Canadians are some of the highest per capita users of water in the world. According to Environment Canada’s “Freshwater Website” (, simple changes to water use habits and domestic equipment can reduce water consumption in the home by up to 40%. There are many measures and strategies that can make a significant contribution to reducing water use. Some are quite common, simple and inexpensive, whereas others are relatively new or ground-breaking. One that fits into this latter category is using greywater. There is a growing interest in using greywater within the context of sustainable water management. Other factors that contribute to the interest in greywater use include:

  • The opportunity to provide reliable water services in remote or environmentally sensitive locations;
  • Overburdened traditional water sources;
  • The rising costs of meeting drinking water treatment and wastewater discharge standards;
  • The potential to reduce domestic wastewater discharges to water bodies;
  • Seasonal water shortages and droughts (potentially exacerbated by climate change); and
  • Population movement to large centres, resulting in changes to the spatial patterns of water demand.

Despite the advantages of using greywater, it is normal that pathogens or chemicals in greywater may pose a risk to human health or the environment. Owing to these risks and the low cost of water in Canada, pursuit of water reclamation has been slow. At present, British Columbia is the only Canadian province to have enacted a greywater standard (Municipal Sewage Regulation) for a variety of applications, including for toilet flushing and irrigation (Government of British Columbia, 1999). Alberta legislation (Government of Alberta, 1993) allows the use of treated municipal wastewater for irrigation; in support of the legislation, Alberta Environment (2000) has produced guidelines to aid in evaluating projects. The Atlantic Canada Wastewater Guidelines Manual for Collection, Treatment, and Disposal includes a chapter on greywater use, with a focus on irrigation (Environment Canada, 2006). Other provinces use a case by- case approach to proposed greywater projects. In the absence of guidelines, some jurisdictions are using demonstration or test sites to explore water reclamation.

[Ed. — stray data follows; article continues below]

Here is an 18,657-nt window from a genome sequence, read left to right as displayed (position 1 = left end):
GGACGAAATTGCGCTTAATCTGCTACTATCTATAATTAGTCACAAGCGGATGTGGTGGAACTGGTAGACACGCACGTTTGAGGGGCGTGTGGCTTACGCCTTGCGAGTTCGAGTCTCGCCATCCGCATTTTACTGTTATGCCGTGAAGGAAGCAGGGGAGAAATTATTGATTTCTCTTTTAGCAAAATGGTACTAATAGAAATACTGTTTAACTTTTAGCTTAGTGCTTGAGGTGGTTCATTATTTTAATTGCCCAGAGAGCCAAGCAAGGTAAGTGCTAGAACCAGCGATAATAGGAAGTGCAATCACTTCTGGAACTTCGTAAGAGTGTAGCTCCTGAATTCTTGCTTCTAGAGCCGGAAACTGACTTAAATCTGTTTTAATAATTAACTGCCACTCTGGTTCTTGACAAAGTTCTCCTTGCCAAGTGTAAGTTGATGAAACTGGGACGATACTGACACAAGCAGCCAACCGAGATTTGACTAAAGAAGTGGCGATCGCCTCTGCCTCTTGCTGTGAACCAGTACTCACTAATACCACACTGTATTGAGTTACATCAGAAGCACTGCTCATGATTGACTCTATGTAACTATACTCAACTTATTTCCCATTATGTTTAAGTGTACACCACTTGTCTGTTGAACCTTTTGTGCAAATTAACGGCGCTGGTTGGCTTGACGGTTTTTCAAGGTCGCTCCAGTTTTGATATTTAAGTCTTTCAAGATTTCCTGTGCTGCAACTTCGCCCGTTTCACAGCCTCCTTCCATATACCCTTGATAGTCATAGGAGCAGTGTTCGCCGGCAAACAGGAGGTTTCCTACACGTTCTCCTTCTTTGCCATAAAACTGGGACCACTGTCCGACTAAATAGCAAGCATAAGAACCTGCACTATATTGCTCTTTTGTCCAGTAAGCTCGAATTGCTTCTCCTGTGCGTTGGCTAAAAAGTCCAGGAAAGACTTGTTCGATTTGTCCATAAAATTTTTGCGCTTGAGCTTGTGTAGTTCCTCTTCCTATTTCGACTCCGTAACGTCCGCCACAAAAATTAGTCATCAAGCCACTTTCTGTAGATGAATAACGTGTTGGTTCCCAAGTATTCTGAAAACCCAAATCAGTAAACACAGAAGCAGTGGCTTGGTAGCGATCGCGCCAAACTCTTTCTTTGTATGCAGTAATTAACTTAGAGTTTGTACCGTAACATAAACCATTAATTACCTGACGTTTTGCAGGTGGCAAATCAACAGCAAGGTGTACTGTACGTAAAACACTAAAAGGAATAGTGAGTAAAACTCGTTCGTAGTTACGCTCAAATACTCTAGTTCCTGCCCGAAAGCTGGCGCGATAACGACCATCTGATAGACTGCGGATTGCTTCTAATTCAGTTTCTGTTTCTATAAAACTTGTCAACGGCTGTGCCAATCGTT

Several reports have concluded that guidance and leadership from senior government on greywater are needed to ensure that it is incorporated into future water management strategies. It has been noted that two major barriers to the adoption of water reclamation as a strategy are the lack of standards for plumbing requirements for non-potable water systems and the lack of national guidelines for greywater quality.

If you are considering installing a greywater system you need to have it professionally designed. Any greywater contains bacteria that needs to be used quickly and safely to make sure there is no hazard to the environment.

To know more about greywater and wants to watch this GREAT video of a designed greywater system that provides water for whole garden!